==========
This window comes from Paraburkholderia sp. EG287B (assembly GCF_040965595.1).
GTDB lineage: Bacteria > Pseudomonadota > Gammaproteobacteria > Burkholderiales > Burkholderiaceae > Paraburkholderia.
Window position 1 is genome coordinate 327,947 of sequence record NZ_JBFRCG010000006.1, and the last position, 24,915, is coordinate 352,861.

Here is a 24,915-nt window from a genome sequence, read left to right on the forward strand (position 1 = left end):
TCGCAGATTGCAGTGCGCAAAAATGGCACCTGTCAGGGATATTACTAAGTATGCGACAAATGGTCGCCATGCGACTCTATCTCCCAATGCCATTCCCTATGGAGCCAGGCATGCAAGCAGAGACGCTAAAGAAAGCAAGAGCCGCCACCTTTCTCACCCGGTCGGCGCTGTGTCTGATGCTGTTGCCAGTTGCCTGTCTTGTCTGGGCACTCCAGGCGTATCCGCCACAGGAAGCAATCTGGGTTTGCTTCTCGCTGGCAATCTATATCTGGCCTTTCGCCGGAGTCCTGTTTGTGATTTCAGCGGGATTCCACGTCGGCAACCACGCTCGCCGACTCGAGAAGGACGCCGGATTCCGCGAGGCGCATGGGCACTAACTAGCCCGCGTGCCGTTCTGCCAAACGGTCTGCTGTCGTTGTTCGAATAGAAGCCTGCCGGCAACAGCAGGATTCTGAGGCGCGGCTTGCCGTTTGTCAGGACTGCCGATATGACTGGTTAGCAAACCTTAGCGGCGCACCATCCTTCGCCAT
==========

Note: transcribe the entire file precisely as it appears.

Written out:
This window comes from Paraburkholderia sp. EG287B (assembly GCF_040965595.1).
GTDB lineage: Bacteria > Pseudomonadota > Gammaproteobacteria > Burkholderiales > Burkholderiaceae > Paraburkholderia.
Window position 1 is genome coordinate 327,947 of sequence record NZ_JBFRCG010000006.1, and the last position, 24,915, is coordinate 352,861.

Here is a 24,915-nt window from a genome sequence, read left to right on the forward strand (position 1 = left end):
TCGCAGATTGCAGTGCGCAAAAATGGCACCTGTCAGGGATATTACTAAGTATGCGACAAATGGTCGCCATGCGACTCTATCTCCCAATGCCATTCCCTATGGAGCCAGGCATGCAAGCAGAGACGCTAAAGAAAGCAAGAGCCGCCACCTTTCTCACCCGGTCGGCGCTGTGTCTGATGCTGTTGCCAGTTGCCTGTCTTGTCTGGGCACTCCAGGCGTATCCGCCACAGGAAGCAATCTGGGTTTGCTTCTCGCTGGCAATCTATATCTGGCCTTTCGCCGGAGTCCTGTTTGTGATTTCAGCGGGATTCCACGTCGGCAACCACGCTCGCCGACTCGAGAAGGACGCCGGATTCCGCGAGGCGCATGGGCACTAACTAGCCCGCGTGCCGTTCTGCCAAACGGTCTGCTGTCGTTGTTCGAATAGAAGCCTGCCGGCAACAGCAGGATTCTGAGGCGCGGCTTGCCGTTTGTCAGGACTGCCGATATGACTGGTTAGCAAACCTTAGCGGCGCACCATCCTTCGCCAT